49. Meet inspirational people from all corners of the world, including from countries you barely knew the existence 
  50. Love the diversity of culture in your life
  51. Make Dutch friends
  52. Be brave and quite your job in the corporate world and start a career you are passionate about, one that makes your heart sing 
  53. Take a distance learning course in journalism
  54. Start a blog about expat life
  55. Write expat articles
  56. Write for Smitten by Britain
  57. Have an idea for a book
  58. Interview the first woman to reach the summit of Mount Everest from both the north and south sides
  59. Celebrate Queen's Night in The Hague
  60. Celebrate Queen's Day in Amsterdam
  61. Celebrate Sinterklaas
  62. Celebrate new year's eve in the Netherlands
  63. See a Chinese New Year celebration in The Hague
  64. Celebrate Bonfire Night in Amsterdam
  65. See the preparations made for a Nuclear Security Summit
  66. Stand two feet away from the Dutch Prime Minister
  67. Stand so close to a Dutch Crown Prince you could almost touch him, a risk not worth taking because of the inconspicuous security he has near him
  68. See behind the scenes at a Dutch hospital
  69. Get whisked away to hospital in a Dutch ambulance
  70. Go on natural ice - a frozen pond or canal
  71. Hang a birthday calendar in the smallest room of your house instead of writing birthdays out year after year
  72. Learn it is better to pay to use a clean toilet than to visit a dirty one for free
  73. Use a cheese slicer without losing a finger, or a part thereof
  74. Go to a Dutch birthday circle and survive to tell the tale
  75. Watch a football tournament with English and Dutch teams in the Amsterdam Arena 
  76. See a football team you care about make it to the World Cup Final
  77. Help out in a Dutch classroom for a morning and be proud that the children actually know what you are saying to them in Dutch
  78. See Bruce Springsteen in concert in Feyenoord's stadium


Expat Life with a Double Buggy


Monday, 14 April 2014

Translation Help From My Three Year Old

My two youngest were making Easter chicks and my three year old wanted to give the chick a nice hairdo with some pipe cleaners. We didn't have quite the colour he wanted but he made do with a brown and orange striped look.

Photo Credit: Valerie Like
I told him we needed to get some more pipe cleaners.

"What are they called again in Dutch?" I asked him.

"What are they in English?" he asked.

"Pipe cleaners." I said.

"Right. Then buis cleaners. No, no, no. Buis schoonmakers." He replied proudly. Literal, direct translation. Brilliant. I love how his mind works.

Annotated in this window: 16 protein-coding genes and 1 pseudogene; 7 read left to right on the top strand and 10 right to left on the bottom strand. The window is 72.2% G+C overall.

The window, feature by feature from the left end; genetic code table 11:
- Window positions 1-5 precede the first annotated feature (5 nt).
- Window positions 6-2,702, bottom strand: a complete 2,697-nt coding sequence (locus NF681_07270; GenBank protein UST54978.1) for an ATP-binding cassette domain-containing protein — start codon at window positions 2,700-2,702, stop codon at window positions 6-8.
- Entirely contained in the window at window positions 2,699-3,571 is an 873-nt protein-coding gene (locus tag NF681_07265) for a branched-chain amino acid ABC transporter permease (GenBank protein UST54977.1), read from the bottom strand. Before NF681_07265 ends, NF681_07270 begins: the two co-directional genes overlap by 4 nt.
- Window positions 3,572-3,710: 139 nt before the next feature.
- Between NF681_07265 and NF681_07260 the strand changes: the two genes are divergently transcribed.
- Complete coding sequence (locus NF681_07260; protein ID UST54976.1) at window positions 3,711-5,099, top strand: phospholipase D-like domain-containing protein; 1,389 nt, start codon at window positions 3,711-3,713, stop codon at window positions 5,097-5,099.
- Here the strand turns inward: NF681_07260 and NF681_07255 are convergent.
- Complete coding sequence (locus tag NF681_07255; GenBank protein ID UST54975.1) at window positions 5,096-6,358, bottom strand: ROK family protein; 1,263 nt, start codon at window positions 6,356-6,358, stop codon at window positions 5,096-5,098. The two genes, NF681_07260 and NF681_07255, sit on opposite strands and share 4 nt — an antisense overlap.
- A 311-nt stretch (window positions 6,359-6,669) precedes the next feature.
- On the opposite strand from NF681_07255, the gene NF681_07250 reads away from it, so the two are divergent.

The actual word, in case you are wondering, seems to be (after much searching, grilling of Dutch husband and bizarre conversations) pijpenragers or maybe ragers voor knutselen. Anyone know better? And now the search for a shop that actually sells them is on......

UPDATE: Available from HEMA and called dikke chenille..... my public service duty for April done - you're welcome! With thanks to Irene....

Friday, 11 April 2014

What Picture do we Paint of Ourselves Living Life in a Second Language?

What picture do you paint of yourself living life
in a second language?
Can your true self ever really shine through if you are constantly communicating in a language that is not your mother tongue? It's a question that I've given a lot of thought to during my time living overseas. I've even written on this topic before. (See "How do you say me?" on Expat Harem). I'm not talking about expats who spend a couple of years in a country and then move on, but those of us that have moved overseas to be with a partner for example, who don't have an end date to their overseas assignment. Those of us who live our daily lives in a foreign language.

Think about it. The situations where not speaking the local language fluently can give someone the wrong impression about you are infinite. Someone tells you of a bereavement but you don't have the words to tell them how sorry you are, you cannot express the depth of your sympathy in their language. You can't comfort them in the way you would like, the vocabulary just isn't there, like it would be in your mother tongue. Do you come across as uncaring or cold, whilst actually your heart aches for them?

You can't tell your favourite anecdote with the descriptive words and detail you'd like, the one that reveals so much about you. You can't get that punch line out, tell that joke in a way that shares so accurately your sense of humour. Do you seem distant and humourless whilst the truth is you'd love to be able to share a little more of yourself and you're actually amusing to be around?